To celebrate Real Bread Week, we want to take you all on a culinary adventure, talking you through some of the tastiest breads from the far corners of the globe (some closer). To get you excited to get baking this February, we will explain where and when these popular breads were discovered, breads that we often purchase but know little about.
A Naan bread for those who are unaware is a flatbread from the Middle East, Central Asia but also South Asia. We often think of India when we think of the naan, this is most likely because our only encounter of this oven baked bread is when ordering an Indian either as a takeaway or when eating out at our local restaurant. The ingredients of a typical naan include white flour, along with salt, yeast and yogurt, mixed together and placed into the oven to bake before brushing with butter. When it comes to choosing your topping, coconut is a popular choice along with garlic or herbs of your choosing.
Another popular flatbread, this time from the Central American country of Mexico. A popular bread used in creating delicious tortillas, crispy tacos or baked with cheese and a filling of your choice to create enchiladas. Made from maize flour, tortillas also originate from Guatemala as well as Mexico; making this simple and multipurpose wrap is rather easy. We have put together a super easy recipe using plain flour instead of maize so you can make this dish at home, turning it into a crispy taco if you choose.
At one point or another we have all eaten and enjoyed a pitta accompanied by some fresh tzatziki and falafel. What you may be unaware of with pitta is that it is also known as Arabic bread. A soft, leavened flatbread made by baking wheat flour, pitta is a middle eastern dish that is eaten all over from the Middle East, Western Asia, Balkans to the Mediterranean. Creating a dough, pitta is baked at a high temperature of around 230°C which is the temperature it takes for the dough to puff up dramatically. As the bread is removed from the oven, the dough will have cooked in separate layers, helping to form the pockets that make the pitta.
Nothing quite beats a bagel, toasted with cream cheese and smoked salmon inside or sprinkled with sunflower seeds. Eaten for either breakfast or lunch, the bagel is the perfect meal to eat for those on the go or in a rush. The bagel may feel for many like a product of America, but the origins of the bagel are rather different and humbler than you originally thought. The bagel is in fact a bread created by the Jewish back in Poland and is shaped into the donut shape by hand with the ingredients of yeasted wheat dough. To make the bagel, take the yeasted wheat and boil in water only briefly before baking in the oven. By boiling and baking you create the crispy shell and doughy interior that we love and associate with the bagel.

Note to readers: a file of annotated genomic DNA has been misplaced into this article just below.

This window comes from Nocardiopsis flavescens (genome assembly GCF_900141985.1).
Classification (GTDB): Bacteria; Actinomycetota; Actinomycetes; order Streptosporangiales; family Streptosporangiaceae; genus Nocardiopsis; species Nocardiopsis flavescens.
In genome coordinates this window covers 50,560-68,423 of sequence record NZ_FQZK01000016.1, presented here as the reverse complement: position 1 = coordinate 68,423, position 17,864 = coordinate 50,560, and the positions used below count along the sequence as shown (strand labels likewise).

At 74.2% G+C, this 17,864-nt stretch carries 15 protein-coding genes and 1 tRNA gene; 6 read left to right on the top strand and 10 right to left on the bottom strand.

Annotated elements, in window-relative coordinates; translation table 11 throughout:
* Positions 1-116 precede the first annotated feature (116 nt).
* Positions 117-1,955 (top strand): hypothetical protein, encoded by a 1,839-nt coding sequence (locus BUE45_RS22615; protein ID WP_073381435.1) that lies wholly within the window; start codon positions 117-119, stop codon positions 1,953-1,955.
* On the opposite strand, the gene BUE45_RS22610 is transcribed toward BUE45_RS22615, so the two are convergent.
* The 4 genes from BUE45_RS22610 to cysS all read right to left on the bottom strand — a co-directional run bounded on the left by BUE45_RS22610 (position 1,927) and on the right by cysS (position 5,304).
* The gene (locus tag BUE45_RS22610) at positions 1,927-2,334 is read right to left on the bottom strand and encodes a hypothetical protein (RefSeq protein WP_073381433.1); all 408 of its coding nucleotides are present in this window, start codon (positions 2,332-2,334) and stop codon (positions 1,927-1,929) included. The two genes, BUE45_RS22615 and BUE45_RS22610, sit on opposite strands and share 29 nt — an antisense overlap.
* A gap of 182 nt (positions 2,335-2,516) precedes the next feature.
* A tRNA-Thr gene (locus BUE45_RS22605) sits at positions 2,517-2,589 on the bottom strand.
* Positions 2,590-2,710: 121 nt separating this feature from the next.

Two guesses where the pretzel comes from? Yes you guessed it- Germany! The Pretzel for those who don’t know is a dough that has been baked into a shape that resembles a twisted knot.
Originating from Europe is the Middle Ages, the pretzel is associated with Germany where it is believed to have first been created. Similar to the Greek Ring bread, the pretzel comes in a large range of flavours and sizes. From salt sprinkled on top to being dipped in cheese or smothered in chocolate, enjoy your pretzel either as a savoury snack or as a sweet treat.
Another type of flat bread, this version is less famous and one we believe that you have not yet heard of, originating from Ethiopia, Injera is a sourdough-raised flatbread with a unique spongy texture. Ideal for soaking up delicious dips or sauces, Injera is typically made with teff flour and back in Ethiopia is the centre piece of any meal, sitting proudly in the middle surrounded by smaller dishes to complement the bread. To make this unusual bread, start by mixing water and the teff flour before leaving to ferment for a few days before baking into a large flatbread. Injera bread is the perfect bread for those with a gluten intolerance, the teff flour is one of the limited grains that are gluten-free, making it not only a delicious and different bread but perfect for celiac sufferers.
We have put together a recipe for each of these breads, allowing you to make these worldly doughs at home for yourself. Whether you are wanting to make something different such as the Injera perfect for those with a gluten intolerance or wanting to make your own tortillas or tacos at home for your own taco Tuesday, our recipes are easy to follow.
To celebrate Real Bread Week, be adventurous and cook up some popular authentic bread from countries around the world!